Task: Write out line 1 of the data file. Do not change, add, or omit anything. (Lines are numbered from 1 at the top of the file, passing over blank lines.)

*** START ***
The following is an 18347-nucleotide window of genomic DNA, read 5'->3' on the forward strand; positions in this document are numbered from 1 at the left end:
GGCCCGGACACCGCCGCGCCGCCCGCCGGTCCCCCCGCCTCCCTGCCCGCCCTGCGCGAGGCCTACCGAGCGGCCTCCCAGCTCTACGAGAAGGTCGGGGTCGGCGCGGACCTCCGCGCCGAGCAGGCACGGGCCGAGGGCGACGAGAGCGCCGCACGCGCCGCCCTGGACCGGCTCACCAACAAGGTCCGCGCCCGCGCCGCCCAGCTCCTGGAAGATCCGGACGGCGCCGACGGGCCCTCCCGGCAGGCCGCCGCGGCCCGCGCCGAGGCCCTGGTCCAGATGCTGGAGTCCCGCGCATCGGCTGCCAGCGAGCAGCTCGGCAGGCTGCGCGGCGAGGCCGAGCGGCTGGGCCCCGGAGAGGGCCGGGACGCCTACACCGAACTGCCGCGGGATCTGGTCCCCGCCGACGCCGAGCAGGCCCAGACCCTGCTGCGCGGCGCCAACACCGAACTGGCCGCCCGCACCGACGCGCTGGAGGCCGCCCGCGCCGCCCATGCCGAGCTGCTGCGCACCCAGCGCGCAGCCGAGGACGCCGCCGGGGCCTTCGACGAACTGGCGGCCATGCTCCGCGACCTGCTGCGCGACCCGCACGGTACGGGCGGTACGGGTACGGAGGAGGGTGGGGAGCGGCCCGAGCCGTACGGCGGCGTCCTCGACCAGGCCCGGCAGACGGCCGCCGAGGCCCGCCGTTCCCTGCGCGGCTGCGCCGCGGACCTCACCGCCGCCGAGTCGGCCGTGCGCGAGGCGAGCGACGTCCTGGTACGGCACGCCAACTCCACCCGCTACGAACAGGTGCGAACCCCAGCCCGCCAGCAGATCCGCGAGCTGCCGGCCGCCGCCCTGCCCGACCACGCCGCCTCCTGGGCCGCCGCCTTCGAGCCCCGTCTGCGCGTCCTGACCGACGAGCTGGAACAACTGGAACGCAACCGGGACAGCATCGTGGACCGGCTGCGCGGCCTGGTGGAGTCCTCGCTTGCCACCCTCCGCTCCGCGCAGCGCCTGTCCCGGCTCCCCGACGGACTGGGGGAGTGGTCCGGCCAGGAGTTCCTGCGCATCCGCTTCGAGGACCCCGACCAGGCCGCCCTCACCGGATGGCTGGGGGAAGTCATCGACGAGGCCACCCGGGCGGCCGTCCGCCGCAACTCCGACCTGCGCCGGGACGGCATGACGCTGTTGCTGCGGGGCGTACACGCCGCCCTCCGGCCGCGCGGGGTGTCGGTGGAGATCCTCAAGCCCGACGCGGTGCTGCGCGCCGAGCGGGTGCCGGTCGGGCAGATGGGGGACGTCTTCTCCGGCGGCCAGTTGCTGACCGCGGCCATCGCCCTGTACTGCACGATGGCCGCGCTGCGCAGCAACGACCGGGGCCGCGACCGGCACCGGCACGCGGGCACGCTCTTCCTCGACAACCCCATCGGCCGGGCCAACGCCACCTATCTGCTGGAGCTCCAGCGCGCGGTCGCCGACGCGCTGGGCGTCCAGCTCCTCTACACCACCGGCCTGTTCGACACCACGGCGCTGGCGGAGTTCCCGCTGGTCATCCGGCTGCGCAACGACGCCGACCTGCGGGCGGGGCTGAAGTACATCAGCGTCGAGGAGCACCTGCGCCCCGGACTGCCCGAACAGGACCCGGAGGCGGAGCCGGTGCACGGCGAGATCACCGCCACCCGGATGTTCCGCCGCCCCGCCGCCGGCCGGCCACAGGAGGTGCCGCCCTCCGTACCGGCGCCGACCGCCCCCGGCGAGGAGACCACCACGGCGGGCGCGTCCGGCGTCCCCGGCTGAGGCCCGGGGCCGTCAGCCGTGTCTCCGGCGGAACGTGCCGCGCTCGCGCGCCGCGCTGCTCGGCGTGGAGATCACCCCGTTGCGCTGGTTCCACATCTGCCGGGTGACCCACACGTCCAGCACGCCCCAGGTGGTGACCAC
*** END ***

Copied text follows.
The following is an 18347-nucleotide window of genomic DNA, read 5'->3' on the forward strand; positions in this document are numbered from 1 at the left end: